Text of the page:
Market Update – November 2012 (Part 2)

Global uncertainty has created more volatile and linked markets around the world.  Parts of the euro zone have dipped back into a recession, with the Netherlands being particularly hard hit.  Israel and the Palestinian Hamas group are launching rockets at one another with Hamas firing rockets into Tel Aviv & Jerusalem for the first time in over 20 years. Business leaders in the U.S. are applying pressure in a concerted and organized effort to tell Washington to “Rise Above” the politics and avoid the looming “Fiscal Cliff”. One may feel it is all gloom and doom for the markets.  But on the positive side, growth in the US has improved from about 1% to roughly 2.5% over the past few months.  We know that events will always be going on around us causing global uncertainty and volatility.  Some rather serious at times, others just noise.  At SGI we take seriously our role as an investment manager to understand what is happening globally, work through the issues of today that may impact the portfolio and invest accordingly.

A question we are often asked by investors is: “Why don’t you just go to cash when……” This is an important question.  I hope the answer to this question will help you understand the how and why of the way in which SGI actively manages equities.

  • SGI’s portfolio risk is less than the risk of the S&P 500 or the market. Unmanaged baskets of equities (ETF’s) expose investors to the entire risk of the market or of that particular sector.  SGI controls market risk through individual security selection, not by selling into cash or moving in and out of sectors. Whether you measure risk by Std. Deviation or Beta, the SGI portfolio today carries the same risk as having a $100 portfolio with $38 in cash and $62 in equities, yet the portfolio is 100% invested in equities.
  • SGI actively selects the individual equities we own.  By not holding baskets of unmanaged equities we avoid holding names we would not want to own.
  • SGI is not constrained to only owning certain sectors or types of equities, (Large Cap, Growth, Value, Small, Mid, etc.).  This is an important point to understand: SGI will hold stocks with a range of market capitalizations and style of equities.  Our portfolio holds equities across the various size and style metrics.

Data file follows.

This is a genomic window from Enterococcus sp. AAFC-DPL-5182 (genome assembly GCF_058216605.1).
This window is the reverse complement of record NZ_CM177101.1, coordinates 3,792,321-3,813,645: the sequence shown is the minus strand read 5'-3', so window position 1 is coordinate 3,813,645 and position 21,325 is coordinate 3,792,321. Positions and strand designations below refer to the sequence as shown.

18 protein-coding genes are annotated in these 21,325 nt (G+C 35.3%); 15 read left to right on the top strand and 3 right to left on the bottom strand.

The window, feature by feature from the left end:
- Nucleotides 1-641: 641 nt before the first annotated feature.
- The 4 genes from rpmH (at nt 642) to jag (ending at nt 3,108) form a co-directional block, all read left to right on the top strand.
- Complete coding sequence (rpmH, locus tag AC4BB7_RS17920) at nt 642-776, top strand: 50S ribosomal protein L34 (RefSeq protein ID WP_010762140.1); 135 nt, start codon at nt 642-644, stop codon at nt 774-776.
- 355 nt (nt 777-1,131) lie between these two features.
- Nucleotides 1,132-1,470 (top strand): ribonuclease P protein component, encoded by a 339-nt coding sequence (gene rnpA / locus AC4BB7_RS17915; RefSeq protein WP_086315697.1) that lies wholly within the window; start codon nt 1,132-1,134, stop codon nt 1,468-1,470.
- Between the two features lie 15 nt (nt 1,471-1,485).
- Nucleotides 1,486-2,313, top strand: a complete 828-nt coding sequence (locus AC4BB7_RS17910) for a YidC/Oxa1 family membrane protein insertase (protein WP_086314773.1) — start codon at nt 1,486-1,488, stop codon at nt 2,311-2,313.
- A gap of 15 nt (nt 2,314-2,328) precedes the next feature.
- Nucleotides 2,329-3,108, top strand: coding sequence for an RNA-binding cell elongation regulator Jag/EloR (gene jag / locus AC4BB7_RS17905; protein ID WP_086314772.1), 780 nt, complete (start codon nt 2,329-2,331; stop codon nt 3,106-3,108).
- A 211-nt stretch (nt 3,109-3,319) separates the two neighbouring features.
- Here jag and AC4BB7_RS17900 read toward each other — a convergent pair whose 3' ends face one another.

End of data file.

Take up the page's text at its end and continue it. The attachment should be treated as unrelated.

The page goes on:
• SGI manages to the risk of the market. At times the market shifts into a risk on mode, sometimes risk off, sometimes it is rather directionless.  The SGI Low Volatility Equity Model seeks to position the portfolio to take advantage of where the market is heading.  This is part of the Alpha Model developed specifically for finding specific equities that will exhibit lower volatile characteristics while participating in the upside the markets historically offer and protecting to the downside.
  • SGI offers downside protection by maintaining a fully diversified low volatility equity portfolio.  This allows SGI to stay positioned appropriately when markets experience large up or large down days.  Have you ever left a sporting event early or turned off the game because you felt the game was over? I have on a number of occasions, but I sure wished I had not left some of them early because the comeback was epic.  When the markets make their comeback, SGI will be in the market.

For the most recent performance please visit: Morningstar.

Disclaimer: Past returns are no guarantee of future results.  Summit Global Investments U.S. Low Volatility Equity Mutual Fund is sold by prospectus only.

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Market Update – November 2012

I enjoy riding roller coasters….when I go to Disneyland or an amusement park.  However, I don’t enjoy getting whipsawed down, back and forth by the stock market.  I know you don’t and more importantly, we all know our clients really don’t enjoy it.  What to do?

From a growth and allocation perspective, most investors need real annualized appreciation in their accounts.  Historically, this requires allocating a portion of ones portfolio to the stock market.  At the same time, many investors are uneasy about the volatility the equity market introduces.  Ones reluctance to invest in the equity markets stems from fear of not only losing money but also experiencing large fluctuations in the value of their investments.  No one likes being exposed to the unmanaged equity market roller coaster ride.  Experience has shown that investors either don’t want to get on in the first place, or jump off at the worst possible time.

The SGI Low Volatility Equity Model seeks to significantly reduce the volatility of the equity markets, provide investors with the upside equity markets historically produce, offer superior risk adjusted returns, manage the risk in the market to provide downside protection, all while maintaining 100% exposure to equities. Think of the children’s roller coaster rides at Disneyland.  They still go up and down, but the ride is much smoother.